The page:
The Calhoun Port Authority’s $400-an-hour lawyer claimed in court that he didn’t know what public notice was lacking before former Congressman Blake Farenthold was hired May 9.
Thankfully, District Judge Bobby Bell took a no-nonsense approach to the circular arguments presented by the port’s specially hired Austin lawyer, Bill Cobb. The comments came during a pretrial hearing regarding the Victoria Advocate’s lawsuit against the port. The suit contends the board violated the Texas Open Meetings Act by failing to provide a proper public notice of an action of high public interest.
During the hearing, Cobb contended he didn’t know what the newspaper, which sued on behalf of the public, wanted. Judge Bell asked the newspaper’s Victoria attorney, John Griffin, this question for Cobb.
Griffin replied by repeating what the newspaper has said from the outset — do what the law requires. Texas law requires public bodies to provide specific public notice before spending public money on matters of special interest.
In this case, Griffin said, the board should have listed on its May 9 agenda that it planned to hire Farenthold for a salary of $160,000 to work as a lobbyist. The public should have had an opportunity to comment on the hiring before its elected representatives on the port board took action. Public bodies can’t hide behind the catch-all posting of “personnel matters.”
“There you go, Mr. Cox, now you know what he wants,” Bell said.
The name of the port’s lawyer was the only thing Bell got wrong in his comments during the July 18 hearing. The judge’s mistake was understandable. Cox is the name of the Texas Supreme Court’s 1986 ruling that stands as the precedent for public notice.
In that ruling, the Supreme Court held the Austin school district could not secretly hire a superintendent. This is exactly what the Calhoun Port Authority did when it hired Farenthold without any notice or discussion of the action during a public meeting.
Also during the hearing, Cobb offered a strange test for deciding public interest in a hiring. He said the standard was the position had to set public policy or be “public-facing” to require a public notice of the hiring.
Judge Bell saw the standard quite a bit differently.
“If someone has appropriated public funds for private interest,” Bell said, “would that be something that the public would be entitled to know because they have a special interest in seeing that all employees who are hired or voted in do not take public funds for private use? Wouldn’t that be something that would be not only of special interest but of hyper-interest?“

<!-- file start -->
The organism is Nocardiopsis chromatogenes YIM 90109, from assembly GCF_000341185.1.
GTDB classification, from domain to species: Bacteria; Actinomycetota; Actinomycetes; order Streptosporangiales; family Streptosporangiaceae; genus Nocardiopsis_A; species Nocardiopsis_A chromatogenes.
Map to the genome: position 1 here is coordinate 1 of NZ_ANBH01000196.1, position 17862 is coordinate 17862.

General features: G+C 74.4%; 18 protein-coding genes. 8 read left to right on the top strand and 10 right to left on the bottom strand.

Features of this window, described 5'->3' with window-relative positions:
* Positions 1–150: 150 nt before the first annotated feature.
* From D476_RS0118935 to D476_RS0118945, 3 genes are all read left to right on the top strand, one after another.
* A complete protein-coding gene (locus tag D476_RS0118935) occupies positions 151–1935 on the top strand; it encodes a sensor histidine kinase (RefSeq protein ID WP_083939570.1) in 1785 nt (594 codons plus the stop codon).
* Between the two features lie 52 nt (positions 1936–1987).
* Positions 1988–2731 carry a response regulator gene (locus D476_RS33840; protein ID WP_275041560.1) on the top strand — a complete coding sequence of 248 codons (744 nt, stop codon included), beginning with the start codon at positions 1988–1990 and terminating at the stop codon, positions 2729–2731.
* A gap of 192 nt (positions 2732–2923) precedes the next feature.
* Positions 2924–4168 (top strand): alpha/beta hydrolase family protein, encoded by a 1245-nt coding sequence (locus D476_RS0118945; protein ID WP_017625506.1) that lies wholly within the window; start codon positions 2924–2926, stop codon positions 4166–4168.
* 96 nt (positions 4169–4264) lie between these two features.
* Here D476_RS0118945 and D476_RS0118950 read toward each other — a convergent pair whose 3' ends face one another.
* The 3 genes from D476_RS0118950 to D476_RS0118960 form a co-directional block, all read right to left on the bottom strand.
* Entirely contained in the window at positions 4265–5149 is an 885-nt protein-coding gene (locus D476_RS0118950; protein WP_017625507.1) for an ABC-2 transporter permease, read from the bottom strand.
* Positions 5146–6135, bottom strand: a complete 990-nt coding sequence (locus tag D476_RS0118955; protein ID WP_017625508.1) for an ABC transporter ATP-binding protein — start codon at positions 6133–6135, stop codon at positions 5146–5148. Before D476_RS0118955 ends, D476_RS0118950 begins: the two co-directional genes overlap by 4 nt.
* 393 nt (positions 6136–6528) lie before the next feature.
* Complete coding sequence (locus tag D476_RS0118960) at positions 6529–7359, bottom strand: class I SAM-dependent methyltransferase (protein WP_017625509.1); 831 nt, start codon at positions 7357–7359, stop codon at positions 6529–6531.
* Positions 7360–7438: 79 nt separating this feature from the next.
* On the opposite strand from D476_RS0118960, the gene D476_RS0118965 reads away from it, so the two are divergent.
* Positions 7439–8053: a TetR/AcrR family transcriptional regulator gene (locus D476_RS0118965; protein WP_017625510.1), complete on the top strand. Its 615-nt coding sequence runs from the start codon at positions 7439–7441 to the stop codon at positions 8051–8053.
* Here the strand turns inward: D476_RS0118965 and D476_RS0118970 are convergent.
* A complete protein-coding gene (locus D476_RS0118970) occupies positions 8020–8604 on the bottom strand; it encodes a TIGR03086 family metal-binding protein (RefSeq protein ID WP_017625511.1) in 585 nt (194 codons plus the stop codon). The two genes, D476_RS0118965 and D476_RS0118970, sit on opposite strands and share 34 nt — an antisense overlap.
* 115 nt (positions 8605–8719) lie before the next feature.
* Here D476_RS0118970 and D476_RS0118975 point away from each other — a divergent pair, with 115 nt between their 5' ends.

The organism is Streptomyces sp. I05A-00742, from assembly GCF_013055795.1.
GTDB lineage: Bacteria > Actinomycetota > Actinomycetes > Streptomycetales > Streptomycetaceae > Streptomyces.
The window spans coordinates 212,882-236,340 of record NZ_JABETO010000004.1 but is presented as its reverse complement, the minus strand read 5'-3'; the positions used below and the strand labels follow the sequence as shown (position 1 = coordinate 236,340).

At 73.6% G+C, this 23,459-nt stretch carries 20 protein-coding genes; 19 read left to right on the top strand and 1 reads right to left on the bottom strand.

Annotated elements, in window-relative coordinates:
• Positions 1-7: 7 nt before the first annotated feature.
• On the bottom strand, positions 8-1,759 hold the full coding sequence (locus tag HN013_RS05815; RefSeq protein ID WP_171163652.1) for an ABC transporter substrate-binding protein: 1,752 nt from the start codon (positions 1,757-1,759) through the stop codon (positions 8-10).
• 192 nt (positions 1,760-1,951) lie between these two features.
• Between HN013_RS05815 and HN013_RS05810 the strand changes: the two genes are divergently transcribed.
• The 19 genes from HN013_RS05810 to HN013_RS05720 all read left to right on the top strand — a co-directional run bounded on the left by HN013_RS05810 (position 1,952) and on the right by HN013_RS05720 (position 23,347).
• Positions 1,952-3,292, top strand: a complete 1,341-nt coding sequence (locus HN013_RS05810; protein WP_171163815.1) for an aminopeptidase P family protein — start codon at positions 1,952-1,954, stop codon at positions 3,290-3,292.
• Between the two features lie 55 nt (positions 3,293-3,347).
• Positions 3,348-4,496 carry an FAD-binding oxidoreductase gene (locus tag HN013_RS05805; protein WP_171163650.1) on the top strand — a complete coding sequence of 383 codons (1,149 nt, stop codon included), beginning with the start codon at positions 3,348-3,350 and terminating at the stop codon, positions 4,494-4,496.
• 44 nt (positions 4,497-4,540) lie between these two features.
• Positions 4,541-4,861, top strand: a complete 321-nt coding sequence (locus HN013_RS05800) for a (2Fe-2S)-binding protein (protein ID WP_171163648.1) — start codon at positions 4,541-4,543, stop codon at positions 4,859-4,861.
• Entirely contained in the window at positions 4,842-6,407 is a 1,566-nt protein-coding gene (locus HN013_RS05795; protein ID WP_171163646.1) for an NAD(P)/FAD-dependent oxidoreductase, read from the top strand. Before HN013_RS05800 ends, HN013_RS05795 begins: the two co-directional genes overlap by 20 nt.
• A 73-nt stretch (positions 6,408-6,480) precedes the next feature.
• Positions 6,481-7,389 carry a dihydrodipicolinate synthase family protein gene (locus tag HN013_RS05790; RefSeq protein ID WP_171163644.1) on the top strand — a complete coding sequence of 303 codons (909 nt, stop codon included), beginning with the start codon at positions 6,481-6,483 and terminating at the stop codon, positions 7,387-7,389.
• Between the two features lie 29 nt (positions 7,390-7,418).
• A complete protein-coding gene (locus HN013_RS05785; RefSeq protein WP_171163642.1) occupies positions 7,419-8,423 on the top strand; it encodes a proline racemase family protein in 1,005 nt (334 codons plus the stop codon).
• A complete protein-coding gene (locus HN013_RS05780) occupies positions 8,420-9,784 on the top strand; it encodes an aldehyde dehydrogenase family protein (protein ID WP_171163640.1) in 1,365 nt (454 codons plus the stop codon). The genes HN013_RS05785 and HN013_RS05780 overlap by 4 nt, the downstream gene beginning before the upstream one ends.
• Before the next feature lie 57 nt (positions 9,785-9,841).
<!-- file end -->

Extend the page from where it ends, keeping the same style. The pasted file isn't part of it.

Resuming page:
Cobb responded to the judge, “That’s not how the system works.”
Sorry, counselor, that’s exactly how the system is supposed to work.
Based on the hearing, Judge Bell ruled Monday that Farenthold, Port Director Charles Hausmann and Board Chairman Randy Boyd must testify about the May 9 secret hiring. He denied all of the port’s motions to quash their testimony. They will have to answer why a disgraced former congressman would be an effective lobbyist. This huge question raises so many more that Judge Bell referred to it as “the 800-pound gorilla” during the hearing.
The judge also ordered the port to produce a copy of the certified agenda from the May 9 closed meeting. The open meetings act requires all public bodies to either keep an audio recording or a certified agenda – detailed notes of what was discussed – for all closed meetings.
This is required so that a judge may review the recording or notes to be sure the public body adhered to the open meetings act. It’s highly unlikely the port board kept these detailed notes, as the law requires.
These rulings move the case full steam ahead toward a trial date in either September or October.
The justice system can get incredibly twisted by legal gymnastics. Fortunately, Judge Bell, longtime district attorney in Jackson County before taking the bench, saw through the contortions of the port’s attorney. During the hearing, the judge offered a simple assessment that went to the core of the case, saying, “If someone took public funds for private use, as an old DA, that’s stealing, so it seems like Calhoun would have an interest if someone stole.”
Yes, indeed, the public has an interest in someone stealing public funds.